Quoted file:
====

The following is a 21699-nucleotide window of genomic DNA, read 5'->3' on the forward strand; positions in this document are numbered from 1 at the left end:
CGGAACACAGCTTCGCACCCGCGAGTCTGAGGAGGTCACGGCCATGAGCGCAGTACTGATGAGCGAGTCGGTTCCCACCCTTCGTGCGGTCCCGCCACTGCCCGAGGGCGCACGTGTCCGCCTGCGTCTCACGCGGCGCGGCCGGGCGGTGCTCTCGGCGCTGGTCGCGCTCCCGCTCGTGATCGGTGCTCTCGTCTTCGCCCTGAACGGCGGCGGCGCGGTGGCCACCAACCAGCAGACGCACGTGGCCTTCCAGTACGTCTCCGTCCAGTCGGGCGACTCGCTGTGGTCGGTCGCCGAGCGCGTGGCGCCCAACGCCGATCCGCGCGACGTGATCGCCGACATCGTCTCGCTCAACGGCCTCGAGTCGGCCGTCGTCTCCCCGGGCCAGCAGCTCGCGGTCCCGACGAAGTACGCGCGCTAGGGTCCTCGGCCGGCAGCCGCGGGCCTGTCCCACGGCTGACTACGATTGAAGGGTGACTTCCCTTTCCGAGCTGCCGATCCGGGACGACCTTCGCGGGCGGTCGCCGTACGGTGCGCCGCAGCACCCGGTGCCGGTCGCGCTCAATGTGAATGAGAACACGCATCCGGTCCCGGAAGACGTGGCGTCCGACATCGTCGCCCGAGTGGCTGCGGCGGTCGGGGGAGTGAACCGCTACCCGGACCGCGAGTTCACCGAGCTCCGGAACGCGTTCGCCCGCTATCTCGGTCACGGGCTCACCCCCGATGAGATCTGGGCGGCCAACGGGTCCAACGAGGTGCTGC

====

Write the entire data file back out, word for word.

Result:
The following is a 21699-nucleotide window of genomic DNA, read 5'->3' on the forward strand; positions in this document are numbered from 1 at the left end:
CGGAACACAGCTTCGCACCCGCGAGTCTGAGGAGGTCACGGCCATGAGCGCAGTACTGATGAGCGAGTCGGTTCCCACCCTTCGTGCGGTCCCGCCACTGCCCGAGGGCGCACGTGTCCGCCTGCGTCTCACGCGGCGCGGCCGGGCGGTGCTCTCGGCGCTGGTCGCGCTCCCGCTCGTGATCGGTGCTCTCGTCTTCGCCCTGAACGGCGGCGGCGCGGTGGCCACCAACCAGCAGACGCACGTGGCCTTCCAGTACGTCTCCGTCCAGTCGGGCGACTCGCTGTGGTCGGTCGCCGAGCGCGTGGCGCCCAACGCCGATCCGCGCGACGTGATCGCCGACATCGTCTCGCTCAACGGCCTCGAGTCGGCCGTCGTCTCCCCGGGCCAGCAGCTCGCGGTCCCGACGAAGTACGCGCGCTAGGGTCCTCGGCCGGCAGCCGCGGGCCTGTCCCACGGCTGACTACGATTGAAGGGTGACTTCCCTTTCCGAGCTGCCGATCCGGGACGACCTTCGCGGGCGGTCGCCGTACGGTGCGCCGCAGCACCCGGTGCCGGTCGCGCTCAATGTGAATGAGAACACGCATCCGGTCCCGGAAGACGTGGCGTCCGACATCGTCGCCCGAGTGGCTGCGGCGGTCGGGGGAGTGAACCGCTACCCGGACCGCGAGTTCACCGAGCTCCGGAACGCGTTCGCCCGCTATCTCGGTCACGGGCTCACCCCCGATGAGATCTGGGCGGCCAACGGGTCCAACGAGGTGCTGC